Walgreens targets urgent care in rumored healthcare merger

The news: Walgreens-backed VillageMD is in talks to acquire medical group Summit Health in a deal that would value the combined companies at between $5 billion and $10 billion, according to a Bloomberg report.

Breaking down the players: Both organizations have accelerated their healthcare businesses.

  • Walgreens more than doubled its ownership stake in VillageMD last year—from 30% to 63%­—with a $5.2 billion investment. Walgreens said at the time it planned to open 1,000 VillageMD clinics by 2027.
  • Per the retailer’s Q4 earnings call, there are 150 co-located clinics now open, with a goal of getting to 200 by the end of 2022. VillageMD also operates a few hundred clinics without Walgreens.
  • Summit Health was created in 2019 after Summit Medical Group merged with CityMD, one of the largest US urgent care providers. The combined entity employs more than 2,800 providers and has more than 370 urgent care and clinic locations throughout some Northeast states and Oregon.

Why the merger makes sense for Walgreens: We see the CityMD urgent care arm of Summit Health as being particularly attractive, given how much care is shifting toward outpatient settings. This trend is being driven by consumers seeking convenient and affordable care.

  • US urgent care volumes were up 31% from Q1 2019 to Q1 2022, driven by COVID-19 testing and treatment. Meanwhile, ER visits remain 30% below pre-pandemic levels, per Trilliant Health’s 2022 Trends Shaping the Health Economy report.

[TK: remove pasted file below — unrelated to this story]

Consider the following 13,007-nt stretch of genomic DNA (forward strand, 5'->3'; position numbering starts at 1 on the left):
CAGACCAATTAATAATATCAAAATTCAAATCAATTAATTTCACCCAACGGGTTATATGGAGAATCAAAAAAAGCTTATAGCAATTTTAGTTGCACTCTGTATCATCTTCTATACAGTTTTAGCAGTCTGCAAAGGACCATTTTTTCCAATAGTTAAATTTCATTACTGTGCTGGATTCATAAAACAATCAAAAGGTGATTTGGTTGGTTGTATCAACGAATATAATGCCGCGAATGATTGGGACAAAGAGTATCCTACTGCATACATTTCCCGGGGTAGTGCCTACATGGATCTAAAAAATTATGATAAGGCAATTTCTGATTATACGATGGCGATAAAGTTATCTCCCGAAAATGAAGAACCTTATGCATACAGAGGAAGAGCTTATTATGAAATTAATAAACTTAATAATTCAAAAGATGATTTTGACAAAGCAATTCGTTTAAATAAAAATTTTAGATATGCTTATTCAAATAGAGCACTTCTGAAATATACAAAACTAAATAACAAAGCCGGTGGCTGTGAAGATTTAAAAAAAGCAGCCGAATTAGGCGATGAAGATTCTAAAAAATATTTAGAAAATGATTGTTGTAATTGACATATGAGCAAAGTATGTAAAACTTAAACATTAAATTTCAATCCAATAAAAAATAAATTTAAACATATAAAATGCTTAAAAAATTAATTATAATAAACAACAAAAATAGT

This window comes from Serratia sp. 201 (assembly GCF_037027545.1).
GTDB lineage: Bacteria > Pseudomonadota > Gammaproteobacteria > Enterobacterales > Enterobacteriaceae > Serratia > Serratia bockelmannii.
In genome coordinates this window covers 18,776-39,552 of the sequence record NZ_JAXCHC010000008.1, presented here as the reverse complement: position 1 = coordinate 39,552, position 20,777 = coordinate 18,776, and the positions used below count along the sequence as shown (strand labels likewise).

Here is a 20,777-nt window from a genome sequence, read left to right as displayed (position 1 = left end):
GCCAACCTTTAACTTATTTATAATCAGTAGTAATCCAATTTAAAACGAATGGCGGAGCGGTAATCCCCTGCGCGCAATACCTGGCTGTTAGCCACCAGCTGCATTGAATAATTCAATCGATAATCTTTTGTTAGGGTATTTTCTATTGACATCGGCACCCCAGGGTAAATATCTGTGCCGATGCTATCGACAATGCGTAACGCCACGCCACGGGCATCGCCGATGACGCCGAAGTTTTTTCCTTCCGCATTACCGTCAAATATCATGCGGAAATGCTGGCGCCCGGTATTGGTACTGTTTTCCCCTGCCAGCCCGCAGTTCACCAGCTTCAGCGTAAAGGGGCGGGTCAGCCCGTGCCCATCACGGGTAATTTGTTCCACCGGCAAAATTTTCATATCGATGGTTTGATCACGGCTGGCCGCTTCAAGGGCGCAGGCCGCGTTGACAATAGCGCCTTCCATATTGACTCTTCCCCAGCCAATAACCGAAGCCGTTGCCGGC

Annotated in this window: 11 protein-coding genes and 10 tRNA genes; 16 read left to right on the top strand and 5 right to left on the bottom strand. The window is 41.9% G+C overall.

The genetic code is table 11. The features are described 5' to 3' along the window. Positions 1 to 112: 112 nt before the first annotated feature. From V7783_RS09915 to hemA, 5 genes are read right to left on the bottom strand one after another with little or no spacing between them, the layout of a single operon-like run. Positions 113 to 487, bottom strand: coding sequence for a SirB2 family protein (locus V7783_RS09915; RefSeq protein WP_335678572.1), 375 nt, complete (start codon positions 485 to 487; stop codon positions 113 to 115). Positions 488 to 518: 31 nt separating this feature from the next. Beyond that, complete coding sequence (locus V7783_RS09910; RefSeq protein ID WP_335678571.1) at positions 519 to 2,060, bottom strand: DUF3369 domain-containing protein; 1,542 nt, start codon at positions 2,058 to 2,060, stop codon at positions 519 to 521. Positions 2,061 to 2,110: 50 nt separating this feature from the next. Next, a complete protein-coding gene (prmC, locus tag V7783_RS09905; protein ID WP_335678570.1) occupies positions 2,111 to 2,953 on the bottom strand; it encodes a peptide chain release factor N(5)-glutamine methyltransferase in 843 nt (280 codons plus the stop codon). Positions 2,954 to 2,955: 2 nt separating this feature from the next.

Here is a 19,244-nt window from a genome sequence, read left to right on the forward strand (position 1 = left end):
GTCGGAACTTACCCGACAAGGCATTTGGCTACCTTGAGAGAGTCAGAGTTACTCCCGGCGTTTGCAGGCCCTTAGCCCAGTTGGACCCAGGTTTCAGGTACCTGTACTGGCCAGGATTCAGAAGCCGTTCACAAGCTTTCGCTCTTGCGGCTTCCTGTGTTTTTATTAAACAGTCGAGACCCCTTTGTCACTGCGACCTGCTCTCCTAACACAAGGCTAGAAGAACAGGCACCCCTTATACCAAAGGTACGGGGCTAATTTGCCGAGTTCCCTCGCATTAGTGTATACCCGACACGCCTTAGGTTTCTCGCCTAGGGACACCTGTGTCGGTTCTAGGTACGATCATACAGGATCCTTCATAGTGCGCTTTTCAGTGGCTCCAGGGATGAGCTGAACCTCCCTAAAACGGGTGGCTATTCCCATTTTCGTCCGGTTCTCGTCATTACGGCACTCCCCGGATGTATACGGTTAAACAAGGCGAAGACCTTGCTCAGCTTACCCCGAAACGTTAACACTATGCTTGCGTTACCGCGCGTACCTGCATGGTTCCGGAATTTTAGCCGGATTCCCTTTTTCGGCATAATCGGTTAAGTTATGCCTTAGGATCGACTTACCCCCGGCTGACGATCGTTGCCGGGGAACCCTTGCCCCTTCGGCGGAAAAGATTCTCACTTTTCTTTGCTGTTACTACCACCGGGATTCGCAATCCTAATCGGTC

• Urgent care centers aren’t cheaper than retail health clinics, but they’re far less expensive than a hospital visit. An average urgent care visit costs $171—nearly 10x less than the average ER visit, which costs $1,646, per an April 2021 study published in Health Affairs. And previous research has estimated that up to 27% of ER visits could be shifted to an alternative setting like a retail health or urgent care clinic.

Walgreens’ big-picture healthcare play: Hospitals, insurers, and provider groups are looking to capitalize on the shift to outpatient care through M&As.

Retail health clinics, primary care practices, and urgent care centers all fill the demand for accessible care, and each in their own way serves as a first step into the healthcare system. If the deal with Summit Health does go through, Walgreens would have all bases covered—including home health, as it now has full ownership of CareCentrix.

It wouldn’t surprise us to see Walgreens parlay these moves into a virtual health acquisition. The company acknowledged in its last two quarters’ earnings calls that it could soon strike a deal for a health tech-enablement asset.

This article originally appeared in Insider Intelligence's Digital Health Briefing—a daily recap of top stories reshaping the healthcare industry. Subscribe to have more hard-hitting takeaways delivered to your inbox daily.